2 Steve January 9, 2014 at 9:49 am

    Any ideas if the brands linked to above are BPA-free?


    3 KitchenKop January 9, 2014 at 11:04 am

    Hi Steve,

    Look up in the post under “Wonder which kind to buy” and there’s a blurb on that.



    4 cindi January 9, 2014 at 9:50 am

    We eat salmon patties about once / week! I use dried rosemary and lemon juice – it’s a very economical dinner option! I’ve also heard canned salmon is good because they actually process the bones when they can it, so there’s more available calcium. Off to try it with fresh cilantro – yum!


    5 elaine January 9, 2014 at 9:54 am

    We love Salmon Patties – had them for dinner last night. They are one of my “pull a rabbit out of the hat dinners” when it’s 5:30 and I still don’t know what’s for dinner :) Being a southern gal I do things just a tad differently … just 3 ingredients: salmon, egg and enough cornmeal to make it hold its shape, coat the patties in more cornmeal and fry it in bacon grease … mmmmm. I always serve with mashed potatoes and a green veggie. We like to dip ours in ketchup and hopefully this won’t make you gag but cold, leftover patties are delicious, too!


    6 Caitlin January 9, 2014 at 11:16 am

    We’ll do this, or we will make salmon salad instead of tuna salad. :)


    7 Colleen January 9, 2014 at 11:17 am

    We LOVE salmon patties at my house…even my VERY picky 13-year old will eat them!!! Dill is another great spice with salmon. Mix up a little homemade mayonnaise or Greek yogurt, onion powder and dill to make a dipping sauce. Tzatziki sauce is also great with salmon patties.


    8 Dani January 9, 2014 at 11:18 am

    Oh, Lady, I gotta tell you a story. I will never forget the first time I opened a can of salmon. I, much like you, was seriously grossed out by all the random skins and bones in the can along with the tasty fish, and spent entirely too much time picking it out and wasting half of what was in the can. As I discussed it with a friend, she told me to ignore all that stuff, just close your eyes, turn your head, try not to think about it, but mix it all into whatever you’re making (I was making salmon melts with all sorts of goodies mixed in, including crunchy pumpkin seeds), and enjoy the extra calcium. You know what? I did it, and I never looked back. When she told me that she looks for those little vertebraes and takes them out and eats them for the pop, I nearly gagged, but then I got over it, and I use the entire contents of the can. No missing goodness that way!
    Try it, especially in this form–you might be surprised at how when you notice it, you’ll notice a satisfying, “Ah, a little extra calcium and magnesium, YUM!” and before you know it, you’ll be a full-fledged fan!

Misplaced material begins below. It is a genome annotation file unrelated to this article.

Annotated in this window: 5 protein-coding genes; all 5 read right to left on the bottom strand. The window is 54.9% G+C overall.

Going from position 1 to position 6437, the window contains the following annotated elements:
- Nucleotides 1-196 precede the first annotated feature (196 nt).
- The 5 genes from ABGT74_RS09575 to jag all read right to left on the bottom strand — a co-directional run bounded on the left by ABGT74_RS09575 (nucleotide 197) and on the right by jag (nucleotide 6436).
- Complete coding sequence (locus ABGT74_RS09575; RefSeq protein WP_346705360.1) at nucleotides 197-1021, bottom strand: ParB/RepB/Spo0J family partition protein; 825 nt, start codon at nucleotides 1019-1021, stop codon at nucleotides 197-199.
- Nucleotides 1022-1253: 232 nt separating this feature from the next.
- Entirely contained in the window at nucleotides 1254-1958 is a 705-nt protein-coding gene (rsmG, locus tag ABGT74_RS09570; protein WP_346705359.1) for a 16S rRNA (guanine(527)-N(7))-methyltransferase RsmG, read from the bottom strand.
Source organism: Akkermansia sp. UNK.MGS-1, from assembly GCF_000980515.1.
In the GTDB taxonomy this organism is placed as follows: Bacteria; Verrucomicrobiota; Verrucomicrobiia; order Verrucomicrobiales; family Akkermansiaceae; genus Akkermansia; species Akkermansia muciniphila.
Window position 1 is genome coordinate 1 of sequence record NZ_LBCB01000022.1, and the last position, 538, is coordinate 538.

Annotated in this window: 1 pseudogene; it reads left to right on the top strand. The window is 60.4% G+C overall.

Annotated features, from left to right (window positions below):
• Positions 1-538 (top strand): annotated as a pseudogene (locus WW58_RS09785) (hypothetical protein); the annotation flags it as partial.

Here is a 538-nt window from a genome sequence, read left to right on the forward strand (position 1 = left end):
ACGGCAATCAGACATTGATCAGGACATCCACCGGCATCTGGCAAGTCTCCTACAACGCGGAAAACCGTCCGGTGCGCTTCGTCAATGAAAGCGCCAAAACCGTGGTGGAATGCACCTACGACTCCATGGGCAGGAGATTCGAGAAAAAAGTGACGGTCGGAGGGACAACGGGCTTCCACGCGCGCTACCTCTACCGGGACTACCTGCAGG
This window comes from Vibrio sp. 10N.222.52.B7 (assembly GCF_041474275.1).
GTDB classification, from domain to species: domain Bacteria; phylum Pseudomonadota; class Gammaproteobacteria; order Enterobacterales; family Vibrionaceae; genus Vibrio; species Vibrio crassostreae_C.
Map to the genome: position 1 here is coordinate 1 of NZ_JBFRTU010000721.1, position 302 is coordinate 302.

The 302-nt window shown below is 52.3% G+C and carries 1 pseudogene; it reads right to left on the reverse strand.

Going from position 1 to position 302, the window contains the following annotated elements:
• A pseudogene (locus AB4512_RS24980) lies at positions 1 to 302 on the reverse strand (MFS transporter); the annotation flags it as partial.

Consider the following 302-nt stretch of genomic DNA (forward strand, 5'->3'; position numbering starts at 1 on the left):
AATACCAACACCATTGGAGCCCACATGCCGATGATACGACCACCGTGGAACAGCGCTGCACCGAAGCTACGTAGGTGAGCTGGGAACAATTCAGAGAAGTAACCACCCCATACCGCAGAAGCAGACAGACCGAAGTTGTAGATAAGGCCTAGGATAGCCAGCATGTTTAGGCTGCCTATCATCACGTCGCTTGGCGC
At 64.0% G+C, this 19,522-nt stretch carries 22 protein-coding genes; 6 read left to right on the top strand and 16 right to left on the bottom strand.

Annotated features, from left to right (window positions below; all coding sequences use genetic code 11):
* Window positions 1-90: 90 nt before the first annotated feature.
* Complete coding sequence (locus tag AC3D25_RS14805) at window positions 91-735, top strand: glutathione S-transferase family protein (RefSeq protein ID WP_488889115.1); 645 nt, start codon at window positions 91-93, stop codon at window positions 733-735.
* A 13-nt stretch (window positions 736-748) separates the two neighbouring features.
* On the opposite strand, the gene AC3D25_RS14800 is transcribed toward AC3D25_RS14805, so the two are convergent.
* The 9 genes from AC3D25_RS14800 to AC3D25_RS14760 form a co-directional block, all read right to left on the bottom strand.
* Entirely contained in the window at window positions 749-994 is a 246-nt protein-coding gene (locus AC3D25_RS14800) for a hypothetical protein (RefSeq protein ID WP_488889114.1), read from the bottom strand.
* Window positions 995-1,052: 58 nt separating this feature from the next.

9 Dani January 9, 2014 at 11:23 am

    “in this form” – as in, your cakes/patties form. Add some walnuts or pecans, something with some substance, and you might not be able to tell the difference between the nuts and the bones! I had a friend that broke her hand and I suggested she eat the whole salmon from cans (she’s not a real foodie, so I couldn’t convince her bone broths would help, but she does high protein stuff, paleo style), and her doctor was amazed at how quickly the bone healed up.


    10 KitchenKop January 9, 2014 at 12:31 pm

    Hi Dani,

    Wow… You’ve got my brain cooking. Just not sure I can do this, but I never thought I’d be able to put chicken feet in my homemade broth either and I did that! :) (Check out the pictures here!

    I’m wondering, maybe if I threw it all into my food processor and grind the heck out of it and THEN add in nuts or something crunchy like you suggested, maybe…

    Thanks for challenging me!


    11 Dani January 9, 2014 at 2:51 pm

    That’s funny, I hadn’t seen that post before now! It’s from about 3 1/2 years ago, and look how far we’ve (BOTH!) come since leaving the SAD life. I’ll never forget the first time I made chicken feet broth, I’d read somewhere to remove the toenails (I still can’t decide if it’s less icky to call them claws, talons… ew), so I actually cut them all off… OH the things we learn are totally unnecessary! Whole feet now go in with whatever leftover bones remain to make broth.
    Glad you’re up to The Fishbone Challenge; you’ll have to report back on the results! I haven’t had salmon in a while (moving; ugh, can’t cook ANYTHING when there might be showings, and let’s not open a smelly can of fish, either LOL), but I’m going to have to pick some up, and I swear, I’m gonna grab out one little vertebra and smack down on it, thinking about you the whole while!


    12 KitchenKop January 10, 2014 at 3:52 pm



    13 Barb January 9, 2014 at 3:17 pm

    I always dump out the can and use the back of a large spoon to mash it all up. The bones are so soft that they mash up easily! Much easier than trying to pick out bones and skin – and good for you too!!


    14 elaine January 9, 2014 at 7:28 pm

    I mash mine up with a fork before stirring in other ingredients and get fussed at by my kids if I mash too thoroughly – they love to find one of the little round bones and crunch it! haha – knew you’d love that, Kelly!!